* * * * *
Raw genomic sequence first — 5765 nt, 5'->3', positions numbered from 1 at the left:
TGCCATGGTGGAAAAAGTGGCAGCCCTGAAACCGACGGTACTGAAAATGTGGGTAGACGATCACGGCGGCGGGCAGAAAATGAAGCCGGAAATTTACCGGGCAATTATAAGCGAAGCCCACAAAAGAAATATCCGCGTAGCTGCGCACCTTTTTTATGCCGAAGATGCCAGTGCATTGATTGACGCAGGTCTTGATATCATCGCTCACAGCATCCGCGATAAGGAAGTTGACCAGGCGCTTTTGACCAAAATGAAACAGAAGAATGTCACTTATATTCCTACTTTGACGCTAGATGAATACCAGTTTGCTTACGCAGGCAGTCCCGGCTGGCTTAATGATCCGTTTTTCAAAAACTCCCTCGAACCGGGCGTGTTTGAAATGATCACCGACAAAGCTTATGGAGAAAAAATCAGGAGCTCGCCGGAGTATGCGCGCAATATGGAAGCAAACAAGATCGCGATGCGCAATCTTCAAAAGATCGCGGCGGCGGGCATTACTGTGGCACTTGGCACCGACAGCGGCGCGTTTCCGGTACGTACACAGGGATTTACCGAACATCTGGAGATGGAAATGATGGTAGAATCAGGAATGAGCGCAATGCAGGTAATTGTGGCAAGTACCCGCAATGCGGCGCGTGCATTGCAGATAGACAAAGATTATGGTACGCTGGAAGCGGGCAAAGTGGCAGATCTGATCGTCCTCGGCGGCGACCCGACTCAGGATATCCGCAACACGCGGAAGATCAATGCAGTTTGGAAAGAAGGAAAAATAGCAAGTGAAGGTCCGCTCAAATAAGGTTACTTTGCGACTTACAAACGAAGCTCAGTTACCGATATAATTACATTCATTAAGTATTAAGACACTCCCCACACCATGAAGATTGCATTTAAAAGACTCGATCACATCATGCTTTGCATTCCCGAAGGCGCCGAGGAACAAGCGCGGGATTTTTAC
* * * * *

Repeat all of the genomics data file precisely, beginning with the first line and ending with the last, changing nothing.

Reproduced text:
Raw genomic sequence first — 5765 nt, 5'->3', positions numbered from 1 at the left:
TGCCATGGTGGAAAAAGTGGCAGCCCTGAAACCGACGGTACTGAAAATGTGGGTAGACGATCACGGCGGCGGGCAGAAAATGAAGCCGGAAATTTACCGGGCAATTATAAGCGAAGCCCACAAAAGAAATATCCGCGTAGCTGCGCACCTTTTTTATGCCGAAGATGCCAGTGCATTGATTGACGCAGGTCTTGATATCATCGCTCACAGCATCCGCGATAAGGAAGTTGACCAGGCGCTTTTGACCAAAATGAAACAGAAGAATGTCACTTATATTCCTACTTTGACGCTAGATGAATACCAGTTTGCTTACGCAGGCAGTCCCGGCTGGCTTAATGATCCGTTTTTCAAAAACTCCCTCGAACCGGGCGTGTTTGAAATGATCACCGACAAAGCTTATGGAGAAAAAATCAGGAGCTCGCCGGAGTATGCGCGCAATATGGAAGCAAACAAGATCGCGATGCGCAATCTTCAAAAGATCGCGGCGGCGGGCATTACTGTGGCACTTGGCACCGACAGCGGCGCGTTTCCGGTACGTACACAGGGATTTACCGAACATCTGGAGATGGAAATGATGGTAGAATCAGGAATGAGCGCAATGCAGGTAATTGTGGCAAGTACCCGCAATGCGGCGCGTGCATTGCAGATAGACAAAGATTATGGTACGCTGGAAGCGGGCAAAGTGGCAGATCTGATCGTCCTCGGCGGCGACCCGACTCAGGATATCCGCAACACGCGGAAGATCAATGCAGTTTGGAAAGAAGGAAAAATAGCAAGTGAAGGTCCGCTCAAATAAGGTTACTTTGCGACTTACAAACGAAGCTCAGTTACCGATATAATTACATTCATTAAGTATTAAGACACTCCCCACACCATGAAGATTGCATTTAAAAGACTCGATCACATCATGCTTTGCATTCCCGAAGGCGCCGAGGAACAAGCGCGGGATTTTTAC